How You Can Do It All And Still Have A Real Life


Just because you’ve set big objectives doesn’t mean you have to sacrifice your home life.

On the contrary, the bigger the objectives, the more you need balance in your life. And you can’t do it alone.

Great leaders recognize the importance of working through others, whether they are employees, associates, vendors or customers.

Still it’s crucial to have a plan, and to work diligently at executing it. This applies to anyone seeking career success that must juggle multiple responsibilities of work and family.

How do you maintain balance in your life?

We’re all pulled in many different directions at the same time, children, employees, clients, school, community, church obligations…our kids’ activities (ask me about Irish Dancing some day). It’s nonstop.

The demands of running a professional service firm sometimes feel overwhelming. I have to be a leader, a manager, and a contributor. I have to sell, produce, and manage others. I have to give total, absolute concentration to my client’s needs. There are times when I feel I’m being hit from all sides. There are a lot of expectations from everyone—clients, colleagues, community and family. I want everyone to be happy and have what he or she needs (“good luck with that!” you’re thinking).

Communicate/keep it simple

The secret to running anything well is to prioritize your actions. You need to do the right things at the right time-those things that will help you win new customers, provide excellent service, and expand your sphere of influence.

All these actions must be executed in a timeframe that permits you to enjoy a normal life (this is a core value of Dise & Company. My colleagues and I respect one another and set aside time for our families, so that we lead balanced lives.)

Set an Annual Agenda

To ensure that I stay focused on the right things, I’ve developed an annual agenda that includes my top five priorities for the year. It’s simple, to the point and helps me decide what activities and tasks I should place on my calendar. It helps me be very clear about what to say “no” to.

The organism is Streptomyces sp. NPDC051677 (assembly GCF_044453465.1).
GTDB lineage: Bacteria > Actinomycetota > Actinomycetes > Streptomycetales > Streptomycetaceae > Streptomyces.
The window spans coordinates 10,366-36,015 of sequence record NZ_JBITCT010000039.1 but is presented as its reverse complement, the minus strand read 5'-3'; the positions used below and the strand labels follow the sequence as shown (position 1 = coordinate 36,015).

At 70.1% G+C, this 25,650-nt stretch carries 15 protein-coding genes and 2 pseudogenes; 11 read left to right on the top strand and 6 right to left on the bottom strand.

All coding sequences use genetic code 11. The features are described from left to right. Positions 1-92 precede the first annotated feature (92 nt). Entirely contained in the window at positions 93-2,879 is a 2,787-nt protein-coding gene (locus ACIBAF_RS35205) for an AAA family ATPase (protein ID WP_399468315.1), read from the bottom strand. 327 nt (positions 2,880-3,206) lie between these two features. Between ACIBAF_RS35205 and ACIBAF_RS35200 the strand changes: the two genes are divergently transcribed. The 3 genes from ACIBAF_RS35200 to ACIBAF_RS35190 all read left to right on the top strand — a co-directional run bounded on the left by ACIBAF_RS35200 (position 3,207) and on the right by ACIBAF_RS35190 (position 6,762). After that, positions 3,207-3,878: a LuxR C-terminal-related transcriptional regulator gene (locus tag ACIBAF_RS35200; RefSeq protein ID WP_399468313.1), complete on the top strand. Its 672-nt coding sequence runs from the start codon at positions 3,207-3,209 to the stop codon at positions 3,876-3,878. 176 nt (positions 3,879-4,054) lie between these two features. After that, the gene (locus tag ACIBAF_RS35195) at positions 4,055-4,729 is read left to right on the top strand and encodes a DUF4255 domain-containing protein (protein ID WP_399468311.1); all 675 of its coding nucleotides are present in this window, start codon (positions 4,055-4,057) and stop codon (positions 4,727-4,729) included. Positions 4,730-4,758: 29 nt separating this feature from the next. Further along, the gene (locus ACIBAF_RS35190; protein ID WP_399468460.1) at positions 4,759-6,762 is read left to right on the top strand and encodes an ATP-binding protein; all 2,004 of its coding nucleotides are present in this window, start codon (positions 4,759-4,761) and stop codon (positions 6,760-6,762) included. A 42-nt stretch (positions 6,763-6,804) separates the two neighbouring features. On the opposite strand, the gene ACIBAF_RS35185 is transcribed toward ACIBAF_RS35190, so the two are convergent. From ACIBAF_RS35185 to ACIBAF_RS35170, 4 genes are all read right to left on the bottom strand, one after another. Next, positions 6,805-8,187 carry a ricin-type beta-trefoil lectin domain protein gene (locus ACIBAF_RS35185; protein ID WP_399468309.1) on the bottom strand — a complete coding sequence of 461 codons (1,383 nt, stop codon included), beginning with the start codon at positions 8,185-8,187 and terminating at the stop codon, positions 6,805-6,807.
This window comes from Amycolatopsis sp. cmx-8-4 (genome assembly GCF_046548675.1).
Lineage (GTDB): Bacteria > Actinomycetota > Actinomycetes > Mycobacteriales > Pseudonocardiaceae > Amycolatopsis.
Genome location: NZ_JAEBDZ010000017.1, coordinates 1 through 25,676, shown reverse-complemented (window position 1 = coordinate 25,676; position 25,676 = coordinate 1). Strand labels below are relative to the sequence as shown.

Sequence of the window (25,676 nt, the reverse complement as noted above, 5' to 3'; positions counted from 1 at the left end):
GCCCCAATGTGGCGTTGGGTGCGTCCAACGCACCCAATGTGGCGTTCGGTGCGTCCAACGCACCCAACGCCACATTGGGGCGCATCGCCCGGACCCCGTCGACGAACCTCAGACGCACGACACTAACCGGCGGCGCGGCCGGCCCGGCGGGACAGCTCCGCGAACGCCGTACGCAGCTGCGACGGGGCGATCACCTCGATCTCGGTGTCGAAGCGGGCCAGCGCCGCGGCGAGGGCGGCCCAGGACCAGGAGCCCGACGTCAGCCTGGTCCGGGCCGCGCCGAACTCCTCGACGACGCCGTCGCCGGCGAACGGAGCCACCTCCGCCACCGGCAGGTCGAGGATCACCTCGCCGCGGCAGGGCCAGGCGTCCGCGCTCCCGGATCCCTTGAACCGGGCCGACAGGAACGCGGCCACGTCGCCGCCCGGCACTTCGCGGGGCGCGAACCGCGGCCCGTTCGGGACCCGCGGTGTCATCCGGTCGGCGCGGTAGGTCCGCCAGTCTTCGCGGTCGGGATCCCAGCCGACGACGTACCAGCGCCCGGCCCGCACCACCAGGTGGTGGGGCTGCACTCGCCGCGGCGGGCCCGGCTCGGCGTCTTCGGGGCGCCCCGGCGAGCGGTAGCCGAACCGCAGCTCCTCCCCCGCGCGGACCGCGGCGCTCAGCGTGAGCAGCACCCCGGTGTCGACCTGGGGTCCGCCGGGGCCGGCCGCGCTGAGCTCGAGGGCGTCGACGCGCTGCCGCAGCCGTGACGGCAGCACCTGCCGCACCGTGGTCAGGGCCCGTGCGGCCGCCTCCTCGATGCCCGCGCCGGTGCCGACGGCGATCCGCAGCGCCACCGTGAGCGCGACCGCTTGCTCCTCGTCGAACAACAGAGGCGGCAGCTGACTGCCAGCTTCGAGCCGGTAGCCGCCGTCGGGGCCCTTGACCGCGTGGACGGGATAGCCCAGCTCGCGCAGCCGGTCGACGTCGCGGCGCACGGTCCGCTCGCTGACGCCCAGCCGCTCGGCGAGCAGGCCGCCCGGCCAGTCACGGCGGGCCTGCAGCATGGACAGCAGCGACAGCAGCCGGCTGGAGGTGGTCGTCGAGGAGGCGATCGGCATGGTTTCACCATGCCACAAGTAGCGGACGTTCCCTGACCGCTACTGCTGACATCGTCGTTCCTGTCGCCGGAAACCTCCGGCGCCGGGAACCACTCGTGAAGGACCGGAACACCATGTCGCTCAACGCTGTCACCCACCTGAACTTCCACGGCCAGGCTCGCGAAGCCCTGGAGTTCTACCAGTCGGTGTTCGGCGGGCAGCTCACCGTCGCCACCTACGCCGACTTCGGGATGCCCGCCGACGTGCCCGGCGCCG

My agenda for 2009-2010

  1. Build sales pipeline with qualified opportunities by setting a leading example for my colleagues
  2. Grow top line revenues through focused, disciplined business development management efforts
  3. Optimize profitability by disciplined management of expenses
  4. Grow my team’s professional capabilities by stretching them to learn new things
  5. Reserve nights and weekends for my personal life.

My agenda is the basis for all my decisions. If something doesn’t fit into my agenda, it doesn’t have a place in my day.

Try an Agenda for Yourself

To stay balanced, and continue to grow, you really you have to have an agenda to keep focused on your goals for the year, and then you have to have a plan to keep you focused on your daily goals.

The challenge is, particularly in our networked world, where a PDA is now a mini-computer, is to stay focused, avoid distraction, set big goals for the year, (underpinned by big goals every day), and take action every day.

The Daily To Do List

Every morning, before you do anything else, update your daily to do list:

  1. What are the two or three big things that will help contribute to your agenda?
  2. Recommit to your annual goals
  3. Ask yourself “ If I complete these things will it make it a good day?”
  4. Ask yourself “Am I being realistic?”
  5. Work towards completing the most difficult before you do anything else (especially before you check your email).

When you stop for lunch, look back at the morning, and ask: “How am I doing on my daily to-do list?” In the evening before you leave, take a moment to review your performance for the day. Assess your ability to stay focused and on-track. Did you open up your email too early? Did you spend the day being reactive and putting out fires?

Be Patient – but Selective

You are not going to get everything that you need to be done in one day. The average executive has 37 hours of work waiting for his or her immediate attention at any given moment. How you spend your time is a strategic decision.

Being selective about what you spend your time on is the key to taking back your power, getting control of your situation, and being in charge your life.

You can have it all. You can pursue big goals and still have a life. It just requires an eye on the big picture, a to-do list that is in sync with the big goals, and the ability to say “no” to things that don’t contribute to your agenda.

 

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Ralph Dise

Ralph Dise is founder and president of Dise & Company. Ralph has a life-long interest in developing leaders and helping enterprises succeed. He learned his earliest leadership lessons as a teenager attending a summer military program.